Researchers at the University of Oxford’s Nuffield Population Health Department warned that the high rate of infected women of black or minority needs urgent research and clarification, although infectious viruses are rare and most women have “good results.” “
The latest study is based on Britain’s Obstetric Surveillance System data, a national system set up to study a range of rare pregnancy disorders.
The researchers said that between 427 pregnant women admitted to the hospital with Covid-19 between March 1 and April 14, more than half were from minority groups, 25% of whom were Asian and 22% were black.
Most of the researchers were at the end of their second or third trimester, 70% were overweight or obese, 40% aged 35 and over, and one third had pre-existing conditions..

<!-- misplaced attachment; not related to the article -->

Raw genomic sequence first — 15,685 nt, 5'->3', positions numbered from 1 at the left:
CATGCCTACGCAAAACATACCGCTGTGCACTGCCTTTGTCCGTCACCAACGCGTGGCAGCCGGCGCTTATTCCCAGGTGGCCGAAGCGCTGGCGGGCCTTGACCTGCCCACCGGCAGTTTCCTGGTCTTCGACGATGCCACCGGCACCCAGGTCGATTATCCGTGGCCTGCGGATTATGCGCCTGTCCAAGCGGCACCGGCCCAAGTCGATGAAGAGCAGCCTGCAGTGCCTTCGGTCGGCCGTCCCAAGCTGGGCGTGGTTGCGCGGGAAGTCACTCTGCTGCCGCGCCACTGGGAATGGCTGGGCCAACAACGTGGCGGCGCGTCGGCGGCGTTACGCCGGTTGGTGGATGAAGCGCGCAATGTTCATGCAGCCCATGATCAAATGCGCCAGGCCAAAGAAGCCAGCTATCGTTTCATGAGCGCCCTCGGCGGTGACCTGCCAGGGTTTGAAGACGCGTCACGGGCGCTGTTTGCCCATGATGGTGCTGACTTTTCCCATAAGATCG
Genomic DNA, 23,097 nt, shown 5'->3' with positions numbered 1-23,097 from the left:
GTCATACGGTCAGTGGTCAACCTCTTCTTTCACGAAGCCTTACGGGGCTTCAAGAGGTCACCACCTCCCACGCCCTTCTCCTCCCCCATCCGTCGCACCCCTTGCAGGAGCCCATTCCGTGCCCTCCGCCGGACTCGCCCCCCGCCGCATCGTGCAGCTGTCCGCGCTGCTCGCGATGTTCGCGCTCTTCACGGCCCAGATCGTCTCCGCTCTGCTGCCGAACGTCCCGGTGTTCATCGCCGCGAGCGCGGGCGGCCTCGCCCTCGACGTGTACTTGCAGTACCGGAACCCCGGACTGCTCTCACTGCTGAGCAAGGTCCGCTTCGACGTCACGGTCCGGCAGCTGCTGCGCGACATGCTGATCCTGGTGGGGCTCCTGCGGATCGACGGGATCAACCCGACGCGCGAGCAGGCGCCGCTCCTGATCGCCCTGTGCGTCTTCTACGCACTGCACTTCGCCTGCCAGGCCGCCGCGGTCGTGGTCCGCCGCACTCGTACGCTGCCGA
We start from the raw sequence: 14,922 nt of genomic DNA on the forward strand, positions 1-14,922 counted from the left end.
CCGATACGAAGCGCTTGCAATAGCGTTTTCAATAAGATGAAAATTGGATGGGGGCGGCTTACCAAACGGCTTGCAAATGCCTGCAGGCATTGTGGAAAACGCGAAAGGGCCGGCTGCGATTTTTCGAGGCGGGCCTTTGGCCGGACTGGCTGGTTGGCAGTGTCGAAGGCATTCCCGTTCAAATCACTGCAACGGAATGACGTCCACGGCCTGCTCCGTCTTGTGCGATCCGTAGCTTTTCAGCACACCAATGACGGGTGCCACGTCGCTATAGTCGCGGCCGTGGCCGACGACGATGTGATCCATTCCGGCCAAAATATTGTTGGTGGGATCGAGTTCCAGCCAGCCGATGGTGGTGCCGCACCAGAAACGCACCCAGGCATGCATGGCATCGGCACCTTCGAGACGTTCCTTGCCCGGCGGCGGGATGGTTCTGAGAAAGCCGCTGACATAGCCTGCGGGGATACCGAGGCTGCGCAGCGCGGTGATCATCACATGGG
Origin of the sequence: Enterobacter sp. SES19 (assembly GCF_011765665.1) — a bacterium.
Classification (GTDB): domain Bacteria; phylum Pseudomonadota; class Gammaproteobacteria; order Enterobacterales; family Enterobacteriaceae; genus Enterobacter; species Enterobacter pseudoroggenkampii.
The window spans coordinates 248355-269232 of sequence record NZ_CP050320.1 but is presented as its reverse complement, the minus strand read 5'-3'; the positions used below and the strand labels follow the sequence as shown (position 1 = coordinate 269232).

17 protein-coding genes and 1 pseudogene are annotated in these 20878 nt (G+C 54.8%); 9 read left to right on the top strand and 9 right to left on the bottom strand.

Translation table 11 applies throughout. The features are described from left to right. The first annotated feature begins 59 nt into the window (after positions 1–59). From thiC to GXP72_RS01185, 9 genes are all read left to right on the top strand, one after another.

Twelve babies born from mothers tested six positively in the first 12 hours of their life for coronavirus.
British Health Secretary Matt Hancock warned that coming from a black or ethnic minority background is a “big” Covid-19 risk factor.
Speaking to parliament last week, Hancock said, “More work needs to be done to understand the key drivers of these inequalities, the relationship between different risk factors, and what we can do to bridge the gap.”
Public Health UK analysis revealed that the link between ethnicity and health is “the result of a complex and possibly a combination of factors”.
“First of all, BAME people [black and minority ethnic] It seems that societies will have an increased risk of infection. “said.
“It means that people in BAME groups are also more likely to be born abroad from their white British ethnicity, meaning they may encounter additional barriers to accessing services created by cultural and linguistic differences.”
According to the agency’s report, the groups “are also at high risk of worse results after getting the infection,” he said.
CNN’s Zamira Rahim contributed to this report.